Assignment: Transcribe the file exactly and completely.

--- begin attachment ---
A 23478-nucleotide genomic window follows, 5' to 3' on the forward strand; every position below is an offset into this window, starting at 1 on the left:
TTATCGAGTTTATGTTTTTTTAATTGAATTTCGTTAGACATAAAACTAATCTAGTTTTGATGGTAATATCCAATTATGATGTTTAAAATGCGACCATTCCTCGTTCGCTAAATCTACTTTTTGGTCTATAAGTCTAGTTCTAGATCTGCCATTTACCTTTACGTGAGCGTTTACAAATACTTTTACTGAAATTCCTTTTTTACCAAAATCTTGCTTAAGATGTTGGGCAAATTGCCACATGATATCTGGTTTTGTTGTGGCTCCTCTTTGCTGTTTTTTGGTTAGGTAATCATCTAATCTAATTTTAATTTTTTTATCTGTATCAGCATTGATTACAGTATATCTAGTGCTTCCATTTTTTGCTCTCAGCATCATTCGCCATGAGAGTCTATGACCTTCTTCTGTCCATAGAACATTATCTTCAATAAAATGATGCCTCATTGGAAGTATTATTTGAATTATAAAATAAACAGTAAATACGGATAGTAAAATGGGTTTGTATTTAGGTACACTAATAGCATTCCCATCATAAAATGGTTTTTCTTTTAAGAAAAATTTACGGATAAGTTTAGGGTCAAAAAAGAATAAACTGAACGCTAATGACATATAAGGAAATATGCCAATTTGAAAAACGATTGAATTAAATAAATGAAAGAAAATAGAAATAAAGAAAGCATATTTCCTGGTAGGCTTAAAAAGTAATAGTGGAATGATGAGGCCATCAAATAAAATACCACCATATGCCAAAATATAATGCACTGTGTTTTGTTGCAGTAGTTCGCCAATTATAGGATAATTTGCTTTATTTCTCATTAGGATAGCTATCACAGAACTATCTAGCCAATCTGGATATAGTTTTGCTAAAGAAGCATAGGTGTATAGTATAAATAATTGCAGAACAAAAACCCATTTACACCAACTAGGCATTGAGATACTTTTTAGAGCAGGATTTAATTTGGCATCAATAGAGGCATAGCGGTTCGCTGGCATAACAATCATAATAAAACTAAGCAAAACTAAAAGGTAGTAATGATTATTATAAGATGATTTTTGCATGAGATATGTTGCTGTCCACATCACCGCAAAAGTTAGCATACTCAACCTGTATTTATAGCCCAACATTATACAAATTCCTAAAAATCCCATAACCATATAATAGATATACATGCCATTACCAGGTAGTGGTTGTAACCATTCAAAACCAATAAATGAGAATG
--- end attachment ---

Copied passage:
A 23478-nucleotide genomic window follows, 5' to 3' on the forward strand; every position below is an offset into this window, starting at 1 on the left:
TTATCGAGTTTATGTTTTTTTAATTGAATTTCGTTAGACATAAAACTAATCTAGTTTTGATGGTAATATCCAATTATGATGTTTAAAATGCGACCATTCCTCGTTCGCTAAATCTACTTTTTGGTCTATAAGTCTAGTTCTAGATCTGCCATTTACCTTTACGTGAGCGTTTACAAATACTTTTACTGAAATTCCTTTTTTACCAAAATCTTGCTTAAGATGTTGGGCAAATTGCCACATGATATCTGGTTTTGTTGTGGCTCCTCTTTGCTGTTTTTTGGTTAGGTAATCATCTAATCTAATTTTAATTTTTTTATCTGTATCAGCATTGATTACAGTATATCTAGTGCTTCCATTTTTTGCTCTCAGCATCATTCGCCATGAGAGTCTATGACCTTCTTCTGTCCATAGAACATTATCTTCAATAAAATGATGCCTCATTGGAAGTATTATTTGAATTATAAAATAAACAGTAAATACGGATAGTAAAATGGGTTTGTATTTAGGTACACTAATAGCATTCCCATCATAAAATGGTTTTTCTTTTAAGAAAAATTTACGGATAAGTTTAGGGTCAAAAAAGAATAAACTGAACGCTAATGACATATAAGGAAATATGCCAATTTGAAAAACGATTGAATTAAATAAATGAAAGAAAATAGAAATAAAGAAAGCATATTTCCTGGTAGGCTTAAAAAGTAATAGTGGAATGATGAGGCCATCAAATAAAATACCACCATATGCCAAAATATAATGCACTGTGTTTTGTTGCAGTAGTTCGCCAATTATAGGATAATTTGCTTTATTTCTCATTAGGATAGCTATCACAGAACTATCTAGCCAATCTGGATATAGTTTTGCTAAAGAAGCATAGGTGTATAGTATAAATAATTGCAGAACAAAAACCCATTTACACCAACTAGGCATTGAGATACTTTTTAGAGCAGGATTTAATTTGGCATCAATAGAGGCATAGCGGTTCGCTGGCATAACAATCATAATAAAACTAAGCAAAACTAAAAGGTAGTAATGATTATTATAAGATGATTTTTGCATGAGATATGTTGCTGTCCACATCACCGCAAAAGTTAGCATACTCAACCTGTATTTATAGCCCAACATTATACAAATTCCTAAAAATCCCATAACCATATAATAGATATACATGCCATTACCAGGTAGTGGTTGTAACCATTCAAAACCAATAAATGAGAATG